song of the hunted, a poem

Deer Runillustration song of the hunted
Song of the Hunted

(originally published in Stark Raving Sanity)

No, birds don’t worry where their next meal
comes from. Their food is everywhere, waiting
to be grabbed, devoured. Animals never fell

from the grace of simple equations, their wants
and desires are never tortured. Antelope hesitate
for a moment at the river, moist tender nostrils

sniffing the wind, but the decision to drink
is a snap compared with my dilemma. Lately,
I have gotten phone calls where the caller

hangs up without speaking. I feel fear, anger,
amusement. I know who wants my voice so badly.
He is one who won’t ever look you in the eye,

though he’ll eagerly brush against you;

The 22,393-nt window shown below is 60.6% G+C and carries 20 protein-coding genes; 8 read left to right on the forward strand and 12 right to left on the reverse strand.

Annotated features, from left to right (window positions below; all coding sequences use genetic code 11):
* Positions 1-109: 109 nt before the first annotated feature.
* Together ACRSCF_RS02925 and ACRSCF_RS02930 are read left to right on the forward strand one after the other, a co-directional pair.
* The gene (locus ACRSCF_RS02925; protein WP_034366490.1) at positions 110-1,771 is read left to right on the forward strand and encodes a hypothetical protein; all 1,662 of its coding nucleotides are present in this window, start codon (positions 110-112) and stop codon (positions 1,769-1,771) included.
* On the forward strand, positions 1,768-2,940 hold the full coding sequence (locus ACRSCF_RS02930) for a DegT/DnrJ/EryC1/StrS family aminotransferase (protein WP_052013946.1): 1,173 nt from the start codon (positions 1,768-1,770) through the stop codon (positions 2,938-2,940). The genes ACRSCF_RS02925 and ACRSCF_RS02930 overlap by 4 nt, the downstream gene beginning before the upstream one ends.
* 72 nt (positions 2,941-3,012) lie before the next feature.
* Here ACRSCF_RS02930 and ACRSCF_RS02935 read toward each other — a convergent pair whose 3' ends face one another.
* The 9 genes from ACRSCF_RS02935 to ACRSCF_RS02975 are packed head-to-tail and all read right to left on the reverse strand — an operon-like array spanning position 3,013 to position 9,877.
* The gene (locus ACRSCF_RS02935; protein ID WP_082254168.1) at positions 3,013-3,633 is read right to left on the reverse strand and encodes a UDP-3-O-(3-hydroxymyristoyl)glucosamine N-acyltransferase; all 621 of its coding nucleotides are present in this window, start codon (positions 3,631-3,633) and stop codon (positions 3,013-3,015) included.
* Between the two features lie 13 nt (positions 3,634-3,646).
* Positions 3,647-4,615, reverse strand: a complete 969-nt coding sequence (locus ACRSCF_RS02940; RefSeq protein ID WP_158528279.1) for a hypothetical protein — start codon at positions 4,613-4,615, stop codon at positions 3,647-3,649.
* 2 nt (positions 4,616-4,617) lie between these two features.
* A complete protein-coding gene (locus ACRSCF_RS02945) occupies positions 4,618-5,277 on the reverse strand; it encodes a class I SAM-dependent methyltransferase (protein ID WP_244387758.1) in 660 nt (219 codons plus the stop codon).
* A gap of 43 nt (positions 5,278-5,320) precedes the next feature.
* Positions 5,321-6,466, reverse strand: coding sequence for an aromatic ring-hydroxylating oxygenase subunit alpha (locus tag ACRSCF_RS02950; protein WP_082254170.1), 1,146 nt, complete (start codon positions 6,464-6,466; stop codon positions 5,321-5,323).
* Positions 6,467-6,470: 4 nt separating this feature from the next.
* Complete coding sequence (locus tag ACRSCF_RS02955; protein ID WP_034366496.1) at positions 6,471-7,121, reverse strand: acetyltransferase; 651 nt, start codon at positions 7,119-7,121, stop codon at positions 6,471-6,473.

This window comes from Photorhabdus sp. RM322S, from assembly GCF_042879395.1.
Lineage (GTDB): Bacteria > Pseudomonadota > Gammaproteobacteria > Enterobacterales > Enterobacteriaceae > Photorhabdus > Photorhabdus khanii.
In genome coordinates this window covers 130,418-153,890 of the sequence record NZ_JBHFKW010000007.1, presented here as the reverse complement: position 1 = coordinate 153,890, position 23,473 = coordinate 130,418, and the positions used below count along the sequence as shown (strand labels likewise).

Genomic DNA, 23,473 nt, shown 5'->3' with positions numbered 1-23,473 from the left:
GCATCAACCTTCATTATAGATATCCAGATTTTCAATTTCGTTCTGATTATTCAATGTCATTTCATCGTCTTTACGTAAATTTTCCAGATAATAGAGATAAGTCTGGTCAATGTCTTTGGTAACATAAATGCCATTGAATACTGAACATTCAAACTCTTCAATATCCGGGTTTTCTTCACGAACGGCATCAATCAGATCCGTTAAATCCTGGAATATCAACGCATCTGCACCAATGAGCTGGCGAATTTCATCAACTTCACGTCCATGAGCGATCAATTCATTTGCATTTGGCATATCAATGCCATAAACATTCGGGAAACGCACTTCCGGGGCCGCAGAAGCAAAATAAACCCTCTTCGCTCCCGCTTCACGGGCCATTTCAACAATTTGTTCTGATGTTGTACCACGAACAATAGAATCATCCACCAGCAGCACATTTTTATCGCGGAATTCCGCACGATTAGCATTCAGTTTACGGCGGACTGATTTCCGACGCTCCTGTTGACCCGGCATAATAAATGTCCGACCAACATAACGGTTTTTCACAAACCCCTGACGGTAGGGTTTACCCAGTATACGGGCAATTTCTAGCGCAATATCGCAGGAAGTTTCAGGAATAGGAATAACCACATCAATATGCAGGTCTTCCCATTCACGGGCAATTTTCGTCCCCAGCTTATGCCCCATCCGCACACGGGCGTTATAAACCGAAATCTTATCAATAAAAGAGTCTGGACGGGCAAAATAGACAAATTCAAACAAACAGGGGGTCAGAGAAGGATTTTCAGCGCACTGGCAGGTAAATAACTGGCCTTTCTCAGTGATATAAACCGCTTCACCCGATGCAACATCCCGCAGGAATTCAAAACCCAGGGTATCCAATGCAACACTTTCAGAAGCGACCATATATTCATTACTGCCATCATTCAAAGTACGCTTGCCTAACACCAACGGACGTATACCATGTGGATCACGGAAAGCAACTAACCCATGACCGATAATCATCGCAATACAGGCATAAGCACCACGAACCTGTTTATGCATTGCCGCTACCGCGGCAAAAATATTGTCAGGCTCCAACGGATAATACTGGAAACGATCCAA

a dog scenting for trouble. He is small,
high-voiced, chin delicate and unshaven.

I suppose I’ll try to keep a sense of humor
when he comes at me with the knife. Out walking
this morning, I saw him, and I almost let go

of self-protection — we approached one another
over the death-rumbling of heavy freight trucks;
long, thin sidewalk like an assembly line

pulling us together for completion, diesel exhaust
wafting through the damp air, making me dizzy
and ill. His face was immobile, stony,

looking through and past me at some ragged old image
of satisfaction I shall never discover.
As we passed side by side, I had the urge

to place my wrists together, hand over hand
in an oblique position of surrender. My ankles
had the impulse too, I wanted to dance the graceful

steps of guilty prey, I wanted to be bound
limb to limb with bloody rawhide, hung
from a thick green sapling, carried to the altar

of his mysterious desires. I imagined twirling
my limp, curving body through the air, falling,
falling at his feet in a posture of immaculate

serenity. I wanted ask: do you hate me
or do you love me? If he had answered
yes, twice, who on earth could blame him?

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